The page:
He met Corea during a gig with saxophonist Joe Henderson, in Clarke's hometown of Philadelphia. "We're gonna bring this guy down from New York," Henderson said to him. Clarke didn't know much about Corea, other than the fact that he had a record out. "When Chick came out, he was one of the nicest guys you could ever meet. When we got on the stage together, we had a connection that was just instant. We took over the stage and it was pretty fun."

This particular gig was a three-day engagement, and during one of those nights, Clarke invited Corea to hang out at his tiny little apartment. "We were listening to this John Coltrane record," he says. "I remember everything. The song was called 'Wise One' and Chick said, 'That's my favorite Coltrane song' and I said, 'That's mine too!'"

One thing led to another, and they started talking about starting a band. "When you put bands together, it could be the most basic thing, like 'Wouldn't you like to be in a band where we could wear red shirts?'" Clarke says with a laugh. "It's usually never about the music."

"So we were talking about this, and we're like, 'Wouldn't it be great if we could play jazz music and not have our eyes closed?" he says. "[With your eyes closed], how are you supposed to know when to stop? Maybe things will be better if you could look at each other and signal and you could see whether someone's getting happy or more excited.' So that's where it started with us. It was about communication."

While the eyes open vs. closed debate is admittedly a little silly, what it points to — the importance of strong communication between band members — is decidedly not, and so obviously true for these two men. Fast forward about eight months from the initial conversations, and they reconnected. The result would be Return to Forever, one of Clarke's most well-known and well-received bands, leaving in its wake one Grammy win, eight studio albums, and an indelible imprint on the electrification of jazz music.

"When you look back at something you do in art, you can always marvel or gloat at the fact that you were the first to do it," he says. "But at the time, when you're doing it, especially if you're young and broke, trying to make a dollar to buy a sandwich somewhere, you're not gloating at anything."

"While you don't necessarily think you're the first at it, at some point you do realize that what you're doing is important," he says. "Usually, someone writes about it and says, 'Wow, this is really something.' There was our band, Return to Forever; there was Weather Report; there was the Mahavishnu Orchestra; there was Miles Davis' band. Miles was the grandfather, he was the big ocean liner that we were all on top of, floating through time with this music. And writers had these phrases. First it was jazz-rock because we were improvising and using jazz language, but rock because we were as loud as rock bands, we had discovered amplifiers. We would just turn up. Then later they called it fusion, then jazz fusion. But we weren't really thinking of it as jazz-rock. We didn't have any of those titles. We were just playing. We were just surviving."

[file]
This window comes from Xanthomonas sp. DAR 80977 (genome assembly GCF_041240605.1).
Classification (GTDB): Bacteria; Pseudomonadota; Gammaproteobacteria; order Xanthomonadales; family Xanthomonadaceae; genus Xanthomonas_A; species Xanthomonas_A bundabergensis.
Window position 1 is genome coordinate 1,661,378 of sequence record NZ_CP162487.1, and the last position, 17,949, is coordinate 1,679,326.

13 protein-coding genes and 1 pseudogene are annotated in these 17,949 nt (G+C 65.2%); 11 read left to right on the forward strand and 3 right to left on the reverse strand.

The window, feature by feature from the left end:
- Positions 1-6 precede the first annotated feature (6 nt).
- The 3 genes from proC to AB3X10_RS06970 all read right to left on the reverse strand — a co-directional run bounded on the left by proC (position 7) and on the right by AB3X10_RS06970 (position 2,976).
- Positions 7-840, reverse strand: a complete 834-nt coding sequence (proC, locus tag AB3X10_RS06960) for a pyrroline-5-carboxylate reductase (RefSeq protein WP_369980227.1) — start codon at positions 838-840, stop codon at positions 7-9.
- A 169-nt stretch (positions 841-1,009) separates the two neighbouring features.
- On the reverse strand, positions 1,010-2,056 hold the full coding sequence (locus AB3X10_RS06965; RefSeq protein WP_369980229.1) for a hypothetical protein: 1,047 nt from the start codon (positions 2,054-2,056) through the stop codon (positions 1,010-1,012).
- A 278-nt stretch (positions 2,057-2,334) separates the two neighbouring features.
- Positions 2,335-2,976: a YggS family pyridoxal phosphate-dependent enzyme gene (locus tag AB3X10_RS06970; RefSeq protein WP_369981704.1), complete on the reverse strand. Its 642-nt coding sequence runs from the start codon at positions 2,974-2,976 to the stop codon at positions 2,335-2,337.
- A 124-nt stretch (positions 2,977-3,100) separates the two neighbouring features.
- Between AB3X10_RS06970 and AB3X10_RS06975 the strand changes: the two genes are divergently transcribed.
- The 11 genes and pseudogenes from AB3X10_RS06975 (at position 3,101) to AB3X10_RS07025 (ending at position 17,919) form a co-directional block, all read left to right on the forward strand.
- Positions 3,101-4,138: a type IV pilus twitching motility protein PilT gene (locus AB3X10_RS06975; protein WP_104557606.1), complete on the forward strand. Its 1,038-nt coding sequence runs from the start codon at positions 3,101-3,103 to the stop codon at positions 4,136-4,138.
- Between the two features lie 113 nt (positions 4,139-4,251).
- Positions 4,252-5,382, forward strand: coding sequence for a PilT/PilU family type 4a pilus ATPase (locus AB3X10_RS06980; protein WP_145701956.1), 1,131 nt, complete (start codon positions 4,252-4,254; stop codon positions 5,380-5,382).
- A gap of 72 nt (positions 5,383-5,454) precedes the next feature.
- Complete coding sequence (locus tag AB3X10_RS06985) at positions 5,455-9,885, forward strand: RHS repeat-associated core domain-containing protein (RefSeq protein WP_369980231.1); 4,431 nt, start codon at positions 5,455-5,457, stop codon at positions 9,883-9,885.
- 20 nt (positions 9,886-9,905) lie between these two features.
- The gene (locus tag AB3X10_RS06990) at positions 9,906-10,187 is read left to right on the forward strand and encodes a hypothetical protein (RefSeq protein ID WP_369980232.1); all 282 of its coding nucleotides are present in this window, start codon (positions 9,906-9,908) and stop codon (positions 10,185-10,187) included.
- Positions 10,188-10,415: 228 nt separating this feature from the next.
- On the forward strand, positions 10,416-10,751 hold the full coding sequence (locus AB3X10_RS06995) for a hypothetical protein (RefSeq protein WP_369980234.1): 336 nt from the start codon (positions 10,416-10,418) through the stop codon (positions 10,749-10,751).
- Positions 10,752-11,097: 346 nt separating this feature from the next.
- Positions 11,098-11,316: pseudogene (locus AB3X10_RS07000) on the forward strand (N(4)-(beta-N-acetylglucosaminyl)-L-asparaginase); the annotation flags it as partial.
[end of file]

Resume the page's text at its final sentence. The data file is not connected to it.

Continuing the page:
It's little wonder that Clarke is as open-minded now as he's ever been. "The term 'jazz' means so many different things," he says. "You have smooth jazz, you have straight-ahead jazz, you have music with jazz elements and sensitivities. So, for me, jazz is really more of an attitude than anything." But the breadth is also what he loves about Jazz Fest: "The Detroit Jazz Festival has been around for a long time and it's one of the better festivals in the United States because it really covers the full range of jazz music."

Clarke's own career reflects this full range, and it's part of the reason he was chosen to be the face of this year's festival. "The variation of what he brings to the table has always excited me about Stanley Clarke," Collins says. "Even when he's playing in a fusion setting, the jazz vocabulary is there. His understanding, love, and internalization of that history and legacy is there, and it's being built upon to create something beautiful and new."

This deep curiosity and forward momentum, a willingness to embrace the future without losing sight of the foundation, shaped Clarke from the beginning and continues to shape him now. After a few minutes spent discussing why he is still inspired to make music, his summation puts not just his own creative endeavors, but also humanity's, into perspective: "I guess what I'm trying to say is that art is probably the most natural thing that a spirit, that a person, can do."

Stanley Clarke performs Back-to-School Days Friday, Aug. 30 at 9 p.m. on the JPMorgan Chase Main Stage; A Night of Jazz With the Stanley Clarke Band Sunday, Sept. 1 at 6 p.m. on the JPMorgan Chase Main Stage; and Boyz n the Hood – The Live Original – with the Detroit Jazz Festival String Orchestra Monday, Sept. 2 at 7 p.m. on the Carhartt Amphitheater Stage. The festival takes place Aug. 30-Sept. 2 across four stages in Hart Plaza and Campus Martius in downtown Detroit; 313-469-6564; Admission is free.